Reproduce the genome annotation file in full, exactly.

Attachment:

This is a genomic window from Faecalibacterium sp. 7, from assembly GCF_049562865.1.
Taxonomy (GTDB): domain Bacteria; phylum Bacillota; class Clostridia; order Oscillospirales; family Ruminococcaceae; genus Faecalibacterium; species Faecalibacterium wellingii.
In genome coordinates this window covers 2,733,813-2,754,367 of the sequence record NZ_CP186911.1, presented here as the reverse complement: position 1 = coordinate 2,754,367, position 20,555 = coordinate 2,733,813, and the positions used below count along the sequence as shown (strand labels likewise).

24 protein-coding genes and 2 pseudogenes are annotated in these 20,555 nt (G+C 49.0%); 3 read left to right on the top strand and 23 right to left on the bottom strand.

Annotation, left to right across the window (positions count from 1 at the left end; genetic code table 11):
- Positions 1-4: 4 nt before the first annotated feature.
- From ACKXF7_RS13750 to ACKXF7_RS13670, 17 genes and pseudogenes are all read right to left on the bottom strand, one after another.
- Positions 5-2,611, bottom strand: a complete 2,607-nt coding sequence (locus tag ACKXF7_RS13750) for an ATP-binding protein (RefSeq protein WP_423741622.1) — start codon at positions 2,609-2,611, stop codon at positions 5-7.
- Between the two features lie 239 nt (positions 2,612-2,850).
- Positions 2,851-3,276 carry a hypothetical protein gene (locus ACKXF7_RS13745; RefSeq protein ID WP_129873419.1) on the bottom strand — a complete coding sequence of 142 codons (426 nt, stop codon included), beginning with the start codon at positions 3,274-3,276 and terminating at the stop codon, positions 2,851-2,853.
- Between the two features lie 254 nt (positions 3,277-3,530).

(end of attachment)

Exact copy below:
This is a genomic window from Faecalibacterium sp. 7, from assembly GCF_049562865.1.
Taxonomy (GTDB): domain Bacteria; phylum Bacillota; class Clostridia; order Oscillospirales; family Ruminococcaceae; genus Faecalibacterium; species Faecalibacterium wellingii.
In genome coordinates this window covers 2,733,813-2,754,367 of the sequence record NZ_CP186911.1, presented here as the reverse complement: position 1 = coordinate 2,754,367, position 20,555 = coordinate 2,733,813, and the positions used below count along the sequence as shown (strand labels likewise).

24 protein-coding genes and 2 pseudogenes are annotated in these 20,555 nt (G+C 49.0%); 3 read left to right on the top strand and 23 right to left on the bottom strand.

Annotation, left to right across the window (positions count from 1 at the left end; genetic code table 11):
- Positions 1-4: 4 nt before the first annotated feature.
- From ACKXF7_RS13750 to ACKXF7_RS13670, 17 genes and pseudogenes are all read right to left on the bottom strand, one after another.
- Positions 5-2,611, bottom strand: a complete 2,607-nt coding sequence (locus tag ACKXF7_RS13750) for an ATP-binding protein (RefSeq protein WP_423741622.1) — start codon at positions 2,609-2,611, stop codon at positions 5-7.
- Between the two features lie 239 nt (positions 2,612-2,850).
- Positions 2,851-3,276 carry a hypothetical protein gene (locus ACKXF7_RS13745; RefSeq protein ID WP_129873419.1) on the bottom strand — a complete coding sequence of 142 codons (426 nt, stop codon included), beginning with the start codon at positions 3,274-3,276 and terminating at the stop codon, positions 2,851-2,853.
- Between the two features lie 254 nt (positions 3,277-3,530).